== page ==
New heat wave alert system designed for Quebec in wake of climate change
MONTREAL -- Experts say extreme heat waves will likely become more frequent occurrences in Quebec due to climate change.
As a result, they have developed a new alert system to help public health officials warn Quebecers of impending weather conditions to avoid deaths and hospitalizations.
The alert was created by researchers at the Institut national de la recherche scientifique (INRS), in collaboration with the Institut national de santé publique du Québec (INSPQ).
Weather alerts are typically triggered when a certain heat threshold is expected to be reached and continue on for several days.
This allows health authorities to notify the population, as well as organize hospital beds and make decisions on whether to extend the opening hours of swimming pools, libraries and air-conditioned shopping centres.
According to current climate projections, heat waves will continue to extend beyond the summer season in the coming years and decades.
The management of heat waves will become complex, particularly because of their increased frequency and intensity, notes the INRS.
In the current alert system, temperature thresholds are the same all year round, regardless of the month, points out Fateh Chebana, a professor of statistical hydrology with the INRS involved in designing the original alert system.
He explains that 32 degrees Celcius in April doesn't have the same effect on the body as it does in July.
This is taken into account in the new alert model: in April, for example, the threshold is lower than in July: 23 degrees Celcius versus 32 degrees Celcius.
These new temperature thresholds were determined based on data from heat-related hospitalizations and deaths.
"We want to be as realistic as possible. A model is a simplification of reality, but we don't want to oversimplify or stay glued to reality," he said.
While a temperature of 23 degrees Celcius in April might make most people happy, it can be harmful to vulnerable populations if it lasts several days.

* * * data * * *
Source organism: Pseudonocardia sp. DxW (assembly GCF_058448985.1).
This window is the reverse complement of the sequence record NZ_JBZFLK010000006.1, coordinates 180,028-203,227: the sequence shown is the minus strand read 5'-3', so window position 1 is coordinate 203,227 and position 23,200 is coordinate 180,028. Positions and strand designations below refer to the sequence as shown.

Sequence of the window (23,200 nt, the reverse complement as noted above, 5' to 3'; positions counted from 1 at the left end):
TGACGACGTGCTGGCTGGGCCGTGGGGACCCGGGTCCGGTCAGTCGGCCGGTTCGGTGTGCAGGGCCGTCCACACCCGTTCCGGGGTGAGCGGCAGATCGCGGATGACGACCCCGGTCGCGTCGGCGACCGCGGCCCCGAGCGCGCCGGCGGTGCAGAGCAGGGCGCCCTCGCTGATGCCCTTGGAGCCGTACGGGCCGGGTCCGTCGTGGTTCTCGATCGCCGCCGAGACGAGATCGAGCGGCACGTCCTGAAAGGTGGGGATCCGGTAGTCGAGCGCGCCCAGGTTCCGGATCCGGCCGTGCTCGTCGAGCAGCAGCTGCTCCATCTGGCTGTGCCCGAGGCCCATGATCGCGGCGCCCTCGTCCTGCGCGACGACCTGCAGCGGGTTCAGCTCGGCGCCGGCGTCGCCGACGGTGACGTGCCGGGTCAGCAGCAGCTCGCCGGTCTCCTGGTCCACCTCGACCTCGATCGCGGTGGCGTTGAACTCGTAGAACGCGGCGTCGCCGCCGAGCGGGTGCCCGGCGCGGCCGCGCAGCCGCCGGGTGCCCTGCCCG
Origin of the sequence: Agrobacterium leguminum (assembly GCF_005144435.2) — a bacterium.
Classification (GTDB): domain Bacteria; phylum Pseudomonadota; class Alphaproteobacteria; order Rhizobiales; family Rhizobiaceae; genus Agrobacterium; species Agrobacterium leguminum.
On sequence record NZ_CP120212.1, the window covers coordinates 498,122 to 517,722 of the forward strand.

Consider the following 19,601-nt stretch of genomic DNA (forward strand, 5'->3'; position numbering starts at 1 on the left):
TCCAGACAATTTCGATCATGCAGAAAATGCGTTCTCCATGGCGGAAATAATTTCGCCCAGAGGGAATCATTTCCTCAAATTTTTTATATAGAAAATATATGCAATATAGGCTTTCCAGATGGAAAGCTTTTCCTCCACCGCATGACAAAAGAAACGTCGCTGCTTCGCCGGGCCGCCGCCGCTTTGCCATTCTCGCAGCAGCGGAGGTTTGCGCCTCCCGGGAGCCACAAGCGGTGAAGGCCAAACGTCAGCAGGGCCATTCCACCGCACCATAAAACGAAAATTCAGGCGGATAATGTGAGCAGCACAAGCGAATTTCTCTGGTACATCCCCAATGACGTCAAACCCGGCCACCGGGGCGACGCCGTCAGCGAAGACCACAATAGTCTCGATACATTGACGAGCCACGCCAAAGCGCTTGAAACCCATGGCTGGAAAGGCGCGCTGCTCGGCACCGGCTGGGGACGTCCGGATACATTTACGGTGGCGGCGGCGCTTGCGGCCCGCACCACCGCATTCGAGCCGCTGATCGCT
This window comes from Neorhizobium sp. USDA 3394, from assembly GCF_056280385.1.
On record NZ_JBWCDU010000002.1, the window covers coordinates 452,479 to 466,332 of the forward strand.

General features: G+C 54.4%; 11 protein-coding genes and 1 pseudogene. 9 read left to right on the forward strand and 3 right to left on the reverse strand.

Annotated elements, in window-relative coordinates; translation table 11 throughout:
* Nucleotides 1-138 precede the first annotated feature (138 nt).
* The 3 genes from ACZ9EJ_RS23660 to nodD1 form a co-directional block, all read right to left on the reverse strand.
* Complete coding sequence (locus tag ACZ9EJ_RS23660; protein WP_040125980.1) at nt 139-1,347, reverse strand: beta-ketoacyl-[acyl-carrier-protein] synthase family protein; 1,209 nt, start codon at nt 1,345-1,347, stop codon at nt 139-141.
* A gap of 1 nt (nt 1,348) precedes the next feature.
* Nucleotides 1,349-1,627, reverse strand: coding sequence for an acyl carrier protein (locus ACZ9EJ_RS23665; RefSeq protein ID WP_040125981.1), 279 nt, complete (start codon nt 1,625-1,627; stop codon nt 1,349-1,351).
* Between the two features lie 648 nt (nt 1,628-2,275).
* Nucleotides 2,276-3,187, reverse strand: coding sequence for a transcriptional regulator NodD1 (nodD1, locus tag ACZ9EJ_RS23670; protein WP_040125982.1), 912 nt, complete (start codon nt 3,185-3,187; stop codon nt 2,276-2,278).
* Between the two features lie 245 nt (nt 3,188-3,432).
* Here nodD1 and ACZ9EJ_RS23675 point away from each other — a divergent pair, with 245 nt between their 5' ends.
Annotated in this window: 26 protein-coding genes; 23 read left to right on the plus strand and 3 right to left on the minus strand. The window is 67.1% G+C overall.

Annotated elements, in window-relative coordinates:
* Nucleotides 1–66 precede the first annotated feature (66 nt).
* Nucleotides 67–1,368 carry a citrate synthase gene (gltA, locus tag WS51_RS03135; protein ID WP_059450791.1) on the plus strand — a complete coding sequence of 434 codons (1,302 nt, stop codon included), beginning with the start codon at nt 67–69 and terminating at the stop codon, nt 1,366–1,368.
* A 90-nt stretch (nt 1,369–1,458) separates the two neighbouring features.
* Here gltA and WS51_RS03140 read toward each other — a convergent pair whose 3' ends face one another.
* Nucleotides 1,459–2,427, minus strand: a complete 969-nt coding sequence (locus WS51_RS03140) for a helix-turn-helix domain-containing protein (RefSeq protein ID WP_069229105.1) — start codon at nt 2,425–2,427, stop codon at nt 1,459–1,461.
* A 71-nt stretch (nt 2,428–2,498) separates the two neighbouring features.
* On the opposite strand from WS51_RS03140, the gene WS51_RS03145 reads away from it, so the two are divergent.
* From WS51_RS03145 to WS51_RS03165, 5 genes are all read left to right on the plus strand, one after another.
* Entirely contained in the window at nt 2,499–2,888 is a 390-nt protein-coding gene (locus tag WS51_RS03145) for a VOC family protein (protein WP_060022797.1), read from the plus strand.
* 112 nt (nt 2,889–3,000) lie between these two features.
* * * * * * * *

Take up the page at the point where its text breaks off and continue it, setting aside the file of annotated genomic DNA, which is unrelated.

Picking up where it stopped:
"This adaptive system has the potential to prevent heat-related mortality outside of typical heat wave periods," he said.
In addition, as heat waves have started occurring both earlier and later in the year, researchers have added two more months to the alert system: April and October; the current system was active from May 15 to Sept. 30.
Last April, the mercury often exceeded 24 degrees Celcius in Montreal, though the average is usually 12 degrees Celcius.
A heat wave was recorded in May in southern Quebec, with temperatures over 30 degrees Celcius on three consecutive days.
The new alert system model also has the advantage of being designed specifically for Quebec.
It was first developed for the City of Montreal, "a relatively small, homogeneous area with a lot of data," but will be adapted to other Quebec regions. Chebana notes it could also be modified to suit other Canadian provinces, as well as different countries.
Environment Canada's heat alert system is "generic," according to Chebana, as it is designed for all kinds of uses and is not "health-specific."
The results of the researchers' work will be published in the scientific journal, BMC Public Health.
Public health officials say they plan to analyze ways to integrate the results of this research into the province's health monitoring system.
-- This report by The Canadian Press was first published in French on July 21, 2021.